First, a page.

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Taking an Entrepreneurial Approach to Relationships

By Wendy M. Murphy and Kathy E. Kram

As educators of budding entrepreneurs, we spend a lot of time discussing impersonal topics, such as whether a market is growing and how to start and scale a business. But, we’d like to focus on more personal matters, specifically on the intersection between entrepreneurial thinking and relationships.

In our scholarly work, as well as related research for our new book, we’ve identified four foundational elements that govern an entrepreneurial approach to relationships and developmental networks. Below, we define each approach and then discuss how students (and educators!) may get started putting them into practice.

  1. The first is self-awareness. It comprises knowledge of your personal values, your professional and personal goals, your attitudes and preferences in work and relationships, and your talents, strengths, and weaknesses.
  2. The second is awareness of the career landscape. This includes knowledge of the immediate opportunities for growth and advancement within your organization, as well as keeping tabs on career trends beyond your organization or industry and how these may affect you.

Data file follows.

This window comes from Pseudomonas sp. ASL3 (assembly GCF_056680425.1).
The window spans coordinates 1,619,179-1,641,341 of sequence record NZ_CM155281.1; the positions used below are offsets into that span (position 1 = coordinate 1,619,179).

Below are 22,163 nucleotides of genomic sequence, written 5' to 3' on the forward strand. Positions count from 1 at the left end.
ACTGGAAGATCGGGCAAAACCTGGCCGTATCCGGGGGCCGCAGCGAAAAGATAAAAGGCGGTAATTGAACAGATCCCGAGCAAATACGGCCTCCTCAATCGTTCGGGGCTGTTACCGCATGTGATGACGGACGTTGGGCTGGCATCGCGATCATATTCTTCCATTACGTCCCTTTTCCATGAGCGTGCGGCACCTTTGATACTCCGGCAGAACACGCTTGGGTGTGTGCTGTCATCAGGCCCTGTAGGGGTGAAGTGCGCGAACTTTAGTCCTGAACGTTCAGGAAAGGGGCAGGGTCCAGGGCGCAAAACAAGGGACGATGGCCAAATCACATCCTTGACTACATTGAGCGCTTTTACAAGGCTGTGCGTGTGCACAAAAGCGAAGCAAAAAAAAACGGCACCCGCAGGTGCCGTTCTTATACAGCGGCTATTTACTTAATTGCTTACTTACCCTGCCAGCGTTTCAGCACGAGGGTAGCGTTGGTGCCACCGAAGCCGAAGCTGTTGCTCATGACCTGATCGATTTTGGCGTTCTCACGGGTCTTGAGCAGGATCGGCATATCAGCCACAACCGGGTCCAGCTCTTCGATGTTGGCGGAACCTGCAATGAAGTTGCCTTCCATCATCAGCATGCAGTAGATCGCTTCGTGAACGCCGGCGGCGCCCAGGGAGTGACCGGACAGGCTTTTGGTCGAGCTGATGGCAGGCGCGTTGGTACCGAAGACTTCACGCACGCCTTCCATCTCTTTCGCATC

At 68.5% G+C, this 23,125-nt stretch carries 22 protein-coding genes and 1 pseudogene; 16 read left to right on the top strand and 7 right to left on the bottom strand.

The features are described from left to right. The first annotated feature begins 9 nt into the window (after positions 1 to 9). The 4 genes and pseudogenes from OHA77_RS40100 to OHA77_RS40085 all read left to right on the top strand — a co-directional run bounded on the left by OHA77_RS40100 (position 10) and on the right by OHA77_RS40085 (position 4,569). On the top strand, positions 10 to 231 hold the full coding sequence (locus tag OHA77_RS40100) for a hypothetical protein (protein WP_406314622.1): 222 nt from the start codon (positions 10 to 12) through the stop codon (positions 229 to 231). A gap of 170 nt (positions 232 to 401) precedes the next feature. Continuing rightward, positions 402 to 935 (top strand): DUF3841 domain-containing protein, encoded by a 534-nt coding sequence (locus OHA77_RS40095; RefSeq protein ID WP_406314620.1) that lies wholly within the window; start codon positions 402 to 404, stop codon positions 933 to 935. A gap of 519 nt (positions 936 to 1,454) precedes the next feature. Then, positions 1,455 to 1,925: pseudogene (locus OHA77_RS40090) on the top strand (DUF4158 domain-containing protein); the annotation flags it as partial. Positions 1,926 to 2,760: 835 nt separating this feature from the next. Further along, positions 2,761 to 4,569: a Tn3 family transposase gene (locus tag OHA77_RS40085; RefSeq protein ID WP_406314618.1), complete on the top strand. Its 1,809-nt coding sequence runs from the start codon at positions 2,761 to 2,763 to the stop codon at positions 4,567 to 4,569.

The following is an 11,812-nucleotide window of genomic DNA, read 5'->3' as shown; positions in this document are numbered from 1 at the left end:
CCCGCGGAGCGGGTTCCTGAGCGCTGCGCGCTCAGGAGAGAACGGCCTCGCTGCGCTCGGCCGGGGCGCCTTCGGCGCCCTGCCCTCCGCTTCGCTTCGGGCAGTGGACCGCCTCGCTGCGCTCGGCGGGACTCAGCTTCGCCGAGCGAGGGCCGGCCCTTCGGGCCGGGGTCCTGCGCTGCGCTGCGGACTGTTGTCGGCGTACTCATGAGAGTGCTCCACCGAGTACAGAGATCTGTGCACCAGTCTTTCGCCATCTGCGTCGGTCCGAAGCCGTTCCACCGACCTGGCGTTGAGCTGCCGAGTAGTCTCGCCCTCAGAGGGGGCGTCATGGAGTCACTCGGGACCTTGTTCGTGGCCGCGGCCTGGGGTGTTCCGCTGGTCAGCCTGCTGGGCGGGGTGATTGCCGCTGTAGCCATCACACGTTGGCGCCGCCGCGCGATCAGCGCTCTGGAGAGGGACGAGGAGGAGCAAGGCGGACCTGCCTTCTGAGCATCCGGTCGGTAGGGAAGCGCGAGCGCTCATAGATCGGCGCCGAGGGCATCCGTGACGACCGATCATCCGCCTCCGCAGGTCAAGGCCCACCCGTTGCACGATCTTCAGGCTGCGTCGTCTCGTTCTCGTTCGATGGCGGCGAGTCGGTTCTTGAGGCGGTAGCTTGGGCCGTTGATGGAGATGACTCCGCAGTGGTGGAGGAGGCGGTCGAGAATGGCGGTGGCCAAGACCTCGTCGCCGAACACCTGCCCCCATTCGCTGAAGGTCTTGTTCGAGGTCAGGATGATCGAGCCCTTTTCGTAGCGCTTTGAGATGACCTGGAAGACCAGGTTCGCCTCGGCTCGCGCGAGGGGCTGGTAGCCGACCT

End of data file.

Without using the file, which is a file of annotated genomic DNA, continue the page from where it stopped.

3. The third is relational mindset and skills. These are the combination of attitudes and relational acumen that enable you to reach out to potential developers and to deepen current relationships.
  4. The final one is selecting potential developers. This is the ability to identify developmental partners who can provide mutual learning opportunities.

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About the Authors

Wendy Murphy

Wendy Marcinkus Murphy is an Associate Professor of Management with teaching responsibilities in organizational behavior for both undergraduates and graduate programs. She also serves as the Faculty Advisor for the Mentoring Programs through the Center for Women’s Entrepreneurial Leadership (CWEL). Prior to joining the faculty at Babson College, she taught at Boston College and Northern Illinois University. She earned her A.B., M.S., and Ph.D. from Boston College.

Murphy has published her research in several academic journals. Her forthcoming book with Kathy Kram, Strategic Relationships at Work: Creating Your Circle of Mentors, Sponsors, and Peers for Success in Business and Life, applies the scholarship of mentoring to a help everyone become an entrepreneurial protégé.

Kathy Kram

Kathy E. Kram is the Shipley Professor in Management at Boston University. Her primary interests are in the areas of adult development, relational learning, mentoring and developmental networks, leadership development, and change processes in organizations. In addition to her book, Mentoring at Work, she has published in a wide range of journals including Organizational Dynamics, Academy of Management Journal, Academy of Management Review, and Harvard Business Review.

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